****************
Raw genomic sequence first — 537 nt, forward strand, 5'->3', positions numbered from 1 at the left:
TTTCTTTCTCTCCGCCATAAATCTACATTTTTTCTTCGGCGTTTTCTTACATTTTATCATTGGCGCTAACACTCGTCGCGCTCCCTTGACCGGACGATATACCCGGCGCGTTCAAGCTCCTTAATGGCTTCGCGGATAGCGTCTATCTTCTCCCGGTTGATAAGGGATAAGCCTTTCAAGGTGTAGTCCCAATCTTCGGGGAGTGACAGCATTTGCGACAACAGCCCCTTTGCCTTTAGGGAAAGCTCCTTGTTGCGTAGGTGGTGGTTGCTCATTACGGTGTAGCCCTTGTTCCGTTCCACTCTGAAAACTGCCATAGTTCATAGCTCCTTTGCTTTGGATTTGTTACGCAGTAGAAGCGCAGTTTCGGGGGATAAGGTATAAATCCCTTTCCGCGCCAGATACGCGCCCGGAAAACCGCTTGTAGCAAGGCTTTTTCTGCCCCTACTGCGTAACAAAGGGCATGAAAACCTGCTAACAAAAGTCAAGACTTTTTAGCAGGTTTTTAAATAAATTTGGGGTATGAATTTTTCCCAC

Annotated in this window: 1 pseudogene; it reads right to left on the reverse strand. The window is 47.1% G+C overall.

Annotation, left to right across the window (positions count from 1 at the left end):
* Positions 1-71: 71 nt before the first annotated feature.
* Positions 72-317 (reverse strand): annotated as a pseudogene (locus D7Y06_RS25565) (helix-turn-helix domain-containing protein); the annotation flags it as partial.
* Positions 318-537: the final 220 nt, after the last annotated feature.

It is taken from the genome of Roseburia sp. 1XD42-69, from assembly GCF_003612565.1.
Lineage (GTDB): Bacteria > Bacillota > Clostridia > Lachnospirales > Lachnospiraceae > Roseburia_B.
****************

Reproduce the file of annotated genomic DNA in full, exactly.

Raw genomic sequence first — 537 nt, forward strand, 5'->3', positions numbered from 1 at the left:
TTTCTTTCTCTCCGCCATAAATCTACATTTTTTCTTCGGCGTTTTCTTACATTTTATCATTGGCGCTAACACTCGTCGCGCTCCCTTGACCGGACGATATACCCGGCGCGTTCAAGCTCCTTAATGGCTTCGCGGATAGCGTCTATCTTCTCCCGGTTGATAAGGGATAAGCCTTTCAAGGTGTAGTCCCAATCTTCGGGGAGTGACAGCATTTGCGACAACAGCCCCTTTGCCTTTAGGGAAAGCTCCTTGTTGCGTAGGTGGTGGTTGCTCATTACGGTGTAGCCCTTGTTCCGTTCCACTCTGAAAACTGCCATAGTTCATAGCTCCTTTGCTTTGGATTTGTTACGCAGTAGAAGCGCAGTTTCGGGGGATAAGGTATAAATCCCTTTCCGCGCCAGATACGCGCCCGGAAAACCGCTTGTAGCAAGGCTTTTTCTGCCCCTACTGCGTAACAAAGGGCATGAAAACCTGCTAACAAAAGTCAAGACTTTTTAGCAGGTTTTTAAATAAATTTGGGGTATGAATTTTTCCCAC

Annotated in this window: 1 pseudogene; it reads right to left on the reverse strand. The window is 47.1% G+C overall.

Annotation, left to right across the window (positions count from 1 at the left end):
* Positions 1-71: 71 nt before the first annotated feature.
* Positions 72-317 (reverse strand): annotated as a pseudogene (locus D7Y06_RS25565) (helix-turn-helix domain-containing protein); the annotation flags it as partial.
* Positions 318-537: the final 220 nt, after the last annotated feature.

It is taken from the genome of Roseburia sp. 1XD42-69, from assembly GCF_003612565.1.
Lineage (GTDB): Bacteria > Bacillota > Clostridia > Lachnospirales > Lachnospiraceae > Roseburia_B.